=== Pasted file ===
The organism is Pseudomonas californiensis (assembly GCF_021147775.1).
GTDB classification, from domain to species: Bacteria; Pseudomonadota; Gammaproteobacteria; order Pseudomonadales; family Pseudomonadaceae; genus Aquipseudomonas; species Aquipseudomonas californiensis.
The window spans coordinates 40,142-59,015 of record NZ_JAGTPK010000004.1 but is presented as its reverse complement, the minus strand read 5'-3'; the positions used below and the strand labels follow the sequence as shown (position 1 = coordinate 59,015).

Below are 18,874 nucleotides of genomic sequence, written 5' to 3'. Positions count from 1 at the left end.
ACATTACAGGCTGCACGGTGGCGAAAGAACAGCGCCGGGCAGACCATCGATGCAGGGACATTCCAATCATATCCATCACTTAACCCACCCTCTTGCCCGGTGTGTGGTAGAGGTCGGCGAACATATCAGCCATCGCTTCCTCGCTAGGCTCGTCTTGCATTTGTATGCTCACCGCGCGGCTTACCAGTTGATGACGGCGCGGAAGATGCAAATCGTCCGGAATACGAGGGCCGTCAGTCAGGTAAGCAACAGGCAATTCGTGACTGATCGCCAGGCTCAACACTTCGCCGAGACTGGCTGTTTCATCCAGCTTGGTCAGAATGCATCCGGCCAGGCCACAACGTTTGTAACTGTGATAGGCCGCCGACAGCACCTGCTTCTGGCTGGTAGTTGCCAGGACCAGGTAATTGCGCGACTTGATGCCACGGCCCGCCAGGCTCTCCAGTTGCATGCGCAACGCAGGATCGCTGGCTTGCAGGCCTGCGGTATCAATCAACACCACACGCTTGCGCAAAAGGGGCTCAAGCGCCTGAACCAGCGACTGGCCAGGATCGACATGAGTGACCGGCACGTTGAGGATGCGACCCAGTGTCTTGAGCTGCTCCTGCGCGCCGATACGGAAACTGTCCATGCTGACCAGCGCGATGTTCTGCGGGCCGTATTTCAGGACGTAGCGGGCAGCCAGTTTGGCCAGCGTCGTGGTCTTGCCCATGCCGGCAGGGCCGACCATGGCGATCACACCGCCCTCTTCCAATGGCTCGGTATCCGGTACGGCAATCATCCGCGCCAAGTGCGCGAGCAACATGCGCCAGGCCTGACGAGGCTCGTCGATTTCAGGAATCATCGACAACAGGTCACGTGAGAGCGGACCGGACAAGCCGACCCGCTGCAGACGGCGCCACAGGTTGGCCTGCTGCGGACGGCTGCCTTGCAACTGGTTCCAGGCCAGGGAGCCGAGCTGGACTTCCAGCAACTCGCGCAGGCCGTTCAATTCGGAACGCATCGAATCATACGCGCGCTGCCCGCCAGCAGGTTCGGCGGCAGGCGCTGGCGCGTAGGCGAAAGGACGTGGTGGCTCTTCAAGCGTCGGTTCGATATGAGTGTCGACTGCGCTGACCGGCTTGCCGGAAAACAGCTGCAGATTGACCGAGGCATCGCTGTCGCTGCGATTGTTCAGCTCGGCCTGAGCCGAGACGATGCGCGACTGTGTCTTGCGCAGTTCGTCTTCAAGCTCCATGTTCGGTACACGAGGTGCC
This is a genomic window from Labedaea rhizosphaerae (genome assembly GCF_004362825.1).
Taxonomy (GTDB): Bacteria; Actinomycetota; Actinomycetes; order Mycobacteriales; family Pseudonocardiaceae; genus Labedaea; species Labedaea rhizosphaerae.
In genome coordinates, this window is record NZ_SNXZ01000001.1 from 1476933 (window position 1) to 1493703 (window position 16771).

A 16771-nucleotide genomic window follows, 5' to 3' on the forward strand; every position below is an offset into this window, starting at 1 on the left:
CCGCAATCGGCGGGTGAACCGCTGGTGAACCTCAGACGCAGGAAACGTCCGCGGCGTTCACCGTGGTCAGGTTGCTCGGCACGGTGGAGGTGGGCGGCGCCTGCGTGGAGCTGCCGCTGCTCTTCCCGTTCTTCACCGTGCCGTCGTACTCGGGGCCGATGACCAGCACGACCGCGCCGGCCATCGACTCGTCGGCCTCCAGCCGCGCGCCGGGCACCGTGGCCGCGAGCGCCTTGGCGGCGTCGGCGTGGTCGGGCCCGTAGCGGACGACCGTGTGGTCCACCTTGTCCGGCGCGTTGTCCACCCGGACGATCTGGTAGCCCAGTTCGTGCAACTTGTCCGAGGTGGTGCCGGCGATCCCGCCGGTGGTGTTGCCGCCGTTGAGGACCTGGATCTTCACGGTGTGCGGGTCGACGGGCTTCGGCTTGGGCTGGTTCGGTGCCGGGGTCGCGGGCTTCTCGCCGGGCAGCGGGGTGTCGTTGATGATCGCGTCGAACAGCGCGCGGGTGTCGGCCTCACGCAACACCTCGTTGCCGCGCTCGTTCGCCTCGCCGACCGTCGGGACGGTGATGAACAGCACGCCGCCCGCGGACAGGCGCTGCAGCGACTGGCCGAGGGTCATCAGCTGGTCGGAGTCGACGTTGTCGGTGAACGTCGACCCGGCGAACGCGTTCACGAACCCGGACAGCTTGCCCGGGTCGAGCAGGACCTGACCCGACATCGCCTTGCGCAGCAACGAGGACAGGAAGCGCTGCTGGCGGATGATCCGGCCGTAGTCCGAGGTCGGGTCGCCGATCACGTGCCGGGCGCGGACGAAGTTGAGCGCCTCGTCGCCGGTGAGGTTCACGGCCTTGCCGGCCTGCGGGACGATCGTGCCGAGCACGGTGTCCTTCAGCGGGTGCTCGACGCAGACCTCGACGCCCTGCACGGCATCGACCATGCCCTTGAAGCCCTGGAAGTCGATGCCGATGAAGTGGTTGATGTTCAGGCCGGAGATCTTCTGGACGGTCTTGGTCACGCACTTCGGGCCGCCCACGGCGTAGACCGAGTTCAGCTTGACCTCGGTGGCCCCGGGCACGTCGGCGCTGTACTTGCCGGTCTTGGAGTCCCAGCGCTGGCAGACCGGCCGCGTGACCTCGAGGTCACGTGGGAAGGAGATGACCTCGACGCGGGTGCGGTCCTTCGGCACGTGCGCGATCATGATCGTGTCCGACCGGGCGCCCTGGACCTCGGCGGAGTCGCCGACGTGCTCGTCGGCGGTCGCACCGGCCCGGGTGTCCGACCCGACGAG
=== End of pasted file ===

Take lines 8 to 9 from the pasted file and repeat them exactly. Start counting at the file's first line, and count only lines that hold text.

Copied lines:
In genome coordinates, this window is record NZ_SNXZ01000001.1 from 1476933 (window position 1) to 1493703 (window position 16771).

A 16771-nucleotide genomic window follows, 5' to 3' on the forward strand; every position below is an offset into this window, starting at 1 on the left: